Now to watch the videos, if I can find them with my iPad.
post #4 of 18
And that was 30 years ago. I remember them days as a kid. Everything seemed possible.
And to all those haters, when you saw that genius demoing the drawing tools that was the master mimd behind the tech. The yard stick you clowns simply don't appreciate.
I said it before, Apple is a TRUE engineering company at its core. Not fancy advertising and hype. PURE ENGINEERING!!!!!
post #5 of 18

Would love to add this to my iTunes collection. Any chance Glenn Koenig or Harry McCracken will post it for free on iTunes?

 

PS: I have an original Macintosh bag (picked it up at a flea market) and found one of the original multi-color Apple decals in my files as well.

post #6 of 18

Steve was a true master.

 

Your = the possessive of you, as in, "Your name is Tom, right?" or "What is your name?"

 

You're = a contraction of YOU + ARE as in, "You are right" --> "You're right."

 

 

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Your = the possessive of you, as in, "Your name is Tom, right?" or "What is your name?"

 

You're = a contraction of YOU + ARE as in, "You are right" --> "You're right."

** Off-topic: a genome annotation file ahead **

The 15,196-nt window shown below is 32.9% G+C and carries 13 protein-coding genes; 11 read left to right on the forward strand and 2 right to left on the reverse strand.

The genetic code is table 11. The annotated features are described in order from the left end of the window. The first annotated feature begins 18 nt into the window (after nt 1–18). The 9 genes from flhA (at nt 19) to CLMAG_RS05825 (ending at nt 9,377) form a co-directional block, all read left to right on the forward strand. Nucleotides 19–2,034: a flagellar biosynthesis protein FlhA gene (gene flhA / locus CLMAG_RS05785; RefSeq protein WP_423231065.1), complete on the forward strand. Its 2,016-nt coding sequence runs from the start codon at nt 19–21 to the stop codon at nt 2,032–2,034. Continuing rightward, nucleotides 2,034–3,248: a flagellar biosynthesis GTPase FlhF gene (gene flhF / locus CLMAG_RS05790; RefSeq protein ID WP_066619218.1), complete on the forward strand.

Reply
post #7 of 18
@maccherry: Well said!
And I kinda get goosebumps hearing the crowd cheer when the demo shows the eraser too or the zoom-in pixel editing! Concepts that happen so easily today that we barely remember we even do them.
post #8 of 18
Something so special to watch, and the fools put it on the net in Flash. Jeez Glenn...

edit: wrong non Flash video link posted earlier
Edited by PhilBoogie - 1/27/14 at 8:28am
"Fibonacci: As easy as 1, 1, 2, 3..."
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"Fibonacci: As easy as 1, 1, 2, 3..."
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post #9 of 18
Quote:
Originally Posted by PhilBoogie View Post

Something so special to watch, and the fools put it on the net in Flash. Jeez Glenn...

 

 

I can imagine Steve commenting on that one!

 

Your = the possessive of you, as in, "Your name is Tom, right?" or "What is your name?"

 

You're = a contraction of YOU + ARE as in, "You are right" --> "You're right."